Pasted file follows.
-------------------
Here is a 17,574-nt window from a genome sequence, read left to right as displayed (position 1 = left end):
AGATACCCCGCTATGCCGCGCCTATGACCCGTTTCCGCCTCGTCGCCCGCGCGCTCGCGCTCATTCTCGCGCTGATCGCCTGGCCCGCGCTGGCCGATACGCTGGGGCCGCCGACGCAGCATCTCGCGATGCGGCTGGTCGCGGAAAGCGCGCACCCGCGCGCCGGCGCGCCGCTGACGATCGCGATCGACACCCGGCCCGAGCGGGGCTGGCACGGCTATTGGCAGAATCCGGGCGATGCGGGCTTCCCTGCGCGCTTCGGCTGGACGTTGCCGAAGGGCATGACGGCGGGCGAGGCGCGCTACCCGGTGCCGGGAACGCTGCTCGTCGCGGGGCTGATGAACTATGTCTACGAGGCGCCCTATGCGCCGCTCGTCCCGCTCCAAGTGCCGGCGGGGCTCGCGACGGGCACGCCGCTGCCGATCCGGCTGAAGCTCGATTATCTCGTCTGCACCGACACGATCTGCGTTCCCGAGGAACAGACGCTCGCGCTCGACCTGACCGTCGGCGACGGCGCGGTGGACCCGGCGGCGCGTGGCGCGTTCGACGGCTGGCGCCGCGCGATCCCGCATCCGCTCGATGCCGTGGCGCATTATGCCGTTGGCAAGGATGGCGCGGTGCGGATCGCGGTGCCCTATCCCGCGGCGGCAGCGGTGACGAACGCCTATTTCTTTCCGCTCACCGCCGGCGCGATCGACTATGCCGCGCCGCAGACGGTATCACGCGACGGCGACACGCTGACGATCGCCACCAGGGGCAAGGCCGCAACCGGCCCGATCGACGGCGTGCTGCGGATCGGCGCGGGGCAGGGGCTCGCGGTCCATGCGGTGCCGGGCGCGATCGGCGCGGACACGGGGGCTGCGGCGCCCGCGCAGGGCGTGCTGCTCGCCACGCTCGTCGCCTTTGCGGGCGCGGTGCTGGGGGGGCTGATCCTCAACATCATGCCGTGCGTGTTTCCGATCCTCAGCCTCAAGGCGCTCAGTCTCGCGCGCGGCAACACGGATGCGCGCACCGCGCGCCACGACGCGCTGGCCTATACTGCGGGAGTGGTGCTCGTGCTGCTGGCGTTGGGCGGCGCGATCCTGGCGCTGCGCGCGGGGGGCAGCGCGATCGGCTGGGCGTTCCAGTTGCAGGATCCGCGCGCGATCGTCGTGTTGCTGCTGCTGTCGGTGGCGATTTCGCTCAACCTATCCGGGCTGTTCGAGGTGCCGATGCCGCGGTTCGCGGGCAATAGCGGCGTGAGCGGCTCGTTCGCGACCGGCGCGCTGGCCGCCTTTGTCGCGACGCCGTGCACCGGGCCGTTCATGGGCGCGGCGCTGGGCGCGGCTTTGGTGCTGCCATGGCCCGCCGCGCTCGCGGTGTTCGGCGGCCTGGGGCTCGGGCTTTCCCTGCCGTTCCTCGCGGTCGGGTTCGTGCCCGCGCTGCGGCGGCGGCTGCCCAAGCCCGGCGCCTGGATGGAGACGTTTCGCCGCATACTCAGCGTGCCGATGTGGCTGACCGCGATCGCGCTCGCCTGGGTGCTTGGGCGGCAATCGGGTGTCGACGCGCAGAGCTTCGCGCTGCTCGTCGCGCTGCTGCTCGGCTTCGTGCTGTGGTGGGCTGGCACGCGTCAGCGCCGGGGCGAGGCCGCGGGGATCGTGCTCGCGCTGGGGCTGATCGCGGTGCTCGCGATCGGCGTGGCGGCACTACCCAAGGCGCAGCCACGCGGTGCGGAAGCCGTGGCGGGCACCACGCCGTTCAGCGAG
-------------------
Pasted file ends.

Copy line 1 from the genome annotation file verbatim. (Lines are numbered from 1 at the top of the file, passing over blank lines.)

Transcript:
Here is a 17,574-nt window from a genome sequence, read left to right as displayed (position 1 = left end):